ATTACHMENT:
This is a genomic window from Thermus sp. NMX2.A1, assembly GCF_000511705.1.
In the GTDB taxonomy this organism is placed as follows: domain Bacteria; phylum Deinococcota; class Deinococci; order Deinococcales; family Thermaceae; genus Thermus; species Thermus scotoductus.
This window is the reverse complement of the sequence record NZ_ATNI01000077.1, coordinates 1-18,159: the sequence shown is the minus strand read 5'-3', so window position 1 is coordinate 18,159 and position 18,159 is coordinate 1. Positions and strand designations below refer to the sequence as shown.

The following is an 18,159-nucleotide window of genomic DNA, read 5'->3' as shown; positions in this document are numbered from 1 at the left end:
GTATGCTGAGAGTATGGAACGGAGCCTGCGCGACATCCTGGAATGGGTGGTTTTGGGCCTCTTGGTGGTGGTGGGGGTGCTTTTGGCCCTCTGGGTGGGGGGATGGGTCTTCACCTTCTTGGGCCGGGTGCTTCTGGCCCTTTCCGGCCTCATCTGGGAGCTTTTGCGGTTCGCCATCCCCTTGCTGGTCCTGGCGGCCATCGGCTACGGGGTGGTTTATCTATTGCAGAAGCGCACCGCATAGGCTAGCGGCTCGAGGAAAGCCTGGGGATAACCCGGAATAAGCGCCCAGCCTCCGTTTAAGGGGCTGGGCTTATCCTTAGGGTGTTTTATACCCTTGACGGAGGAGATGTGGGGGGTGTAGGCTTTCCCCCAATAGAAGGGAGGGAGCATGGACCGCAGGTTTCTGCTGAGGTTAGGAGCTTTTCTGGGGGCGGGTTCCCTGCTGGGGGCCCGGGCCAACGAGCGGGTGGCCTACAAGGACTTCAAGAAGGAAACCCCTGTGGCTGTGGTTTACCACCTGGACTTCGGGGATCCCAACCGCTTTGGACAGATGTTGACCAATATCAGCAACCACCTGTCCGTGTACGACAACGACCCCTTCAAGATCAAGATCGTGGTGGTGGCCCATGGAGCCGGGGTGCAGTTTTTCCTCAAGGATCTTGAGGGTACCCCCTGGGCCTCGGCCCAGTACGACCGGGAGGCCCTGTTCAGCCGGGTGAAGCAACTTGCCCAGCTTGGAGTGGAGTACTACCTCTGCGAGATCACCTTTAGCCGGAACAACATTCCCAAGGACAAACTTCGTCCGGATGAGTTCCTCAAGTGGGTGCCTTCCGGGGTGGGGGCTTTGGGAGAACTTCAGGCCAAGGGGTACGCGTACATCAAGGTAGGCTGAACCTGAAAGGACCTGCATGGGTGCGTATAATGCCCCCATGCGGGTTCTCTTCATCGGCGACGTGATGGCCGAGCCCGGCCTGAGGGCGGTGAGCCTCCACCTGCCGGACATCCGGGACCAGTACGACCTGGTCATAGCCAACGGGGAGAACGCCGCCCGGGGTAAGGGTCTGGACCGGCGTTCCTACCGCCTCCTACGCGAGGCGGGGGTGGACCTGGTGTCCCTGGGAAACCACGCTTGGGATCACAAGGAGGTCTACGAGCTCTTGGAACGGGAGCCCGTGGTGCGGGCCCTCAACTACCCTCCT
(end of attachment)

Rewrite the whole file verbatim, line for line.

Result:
This is a genomic window from Thermus sp. NMX2.A1, assembly GCF_000511705.1.
In the GTDB taxonomy this organism is placed as follows: domain Bacteria; phylum Deinococcota; class Deinococci; order Deinococcales; family Thermaceae; genus Thermus; species Thermus scotoductus.
This window is the reverse complement of the sequence record NZ_ATNI01000077.1, coordinates 1-18,159: the sequence shown is the minus strand read 5'-3', so window position 1 is coordinate 18,159 and position 18,159 is coordinate 1. Positions and strand designations below refer to the sequence as shown.

The following is an 18,159-nucleotide window of genomic DNA, read 5'->3' as shown; positions in this document are numbered from 1 at the left end:
GTATGCTGAGAGTATGGAACGGAGCCTGCGCGACATCCTGGAATGGGTGGTTTTGGGCCTCTTGGTGGTGGTGGGGGTGCTTTTGGCCCTCTGGGTGGGGGGATGGGTCTTCACCTTCTTGGGCCGGGTGCTTCTGGCCCTTTCCGGCCTCATCTGGGAGCTTTTGCGGTTCGCCATCCCCTTGCTGGTCCTGGCGGCCATCGGCTACGGGGTGGTTTATCTATTGCAGAAGCGCACCGCATAGGCTAGCGGCTCGAGGAAAGCCTGGGGATAACCCGGAATAAGCGCCCAGCCTCCGTTTAAGGGGCTGGGCTTATCCTTAGGGTGTTTTATACCCTTGACGGAGGAGATGTGGGGGGTGTAGGCTTTCCCCCAATAGAAGGGAGGGAGCATGGACCGCAGGTTTCTGCTGAGGTTAGGAGCTTTTCTGGGGGCGGGTTCCCTGCTGGGGGCCCGGGCCAACGAGCGGGTGGCCTACAAGGACTTCAAGAAGGAAACCCCTGTGGCTGTGGTTTACCACCTGGACTTCGGGGATCCCAACCGCTTTGGACAGATGTTGACCAATATCAGCAACCACCTGTCCGTGTACGACAACGACCCCTTCAAGATCAAGATCGTGGTGGTGGCCCATGGAGCCGGGGTGCAGTTTTTCCTCAAGGATCTTGAGGGTACCCCCTGGGCCTCGGCCCAGTACGACCGGGAGGCCCTGTTCAGCCGGGTGAAGCAACTTGCCCAGCTTGGAGTGGAGTACTACCTCTGCGAGATCACCTTTAGCCGGAACAACATTCCCAAGGACAAACTTCGTCCGGATGAGTTCCTCAAGTGGGTGCCTTCCGGGGTGGGGGCTTTGGGAGAACTTCAGGCCAAGGGGTACGCGTACATCAAGGTAGGCTGAACCTGAAAGGACCTGCATGGGTGCGTATAATGCCCCCATGCGGGTTCTCTTCATCGGCGACGTGATGGCCGAGCCCGGCCTGAGGGCGGTGAGCCTCCACCTGCCGGACATCCGGGACCAGTACGACCTGGTCATAGCCAACGGGGAGAACGCCGCCCGGGGTAAGGGTCTGGACCGGCGTTCCTACCGCCTCCTACGCGAGGCGGGGGTGGACCTGGTGTCCCTGGGAAACCACGCTTGGGATCACAAGGAGGTCTACGAGCTCTTGGAACGGGAGCCCGTGGTGCGGGCCCTCAACTACCCTCCT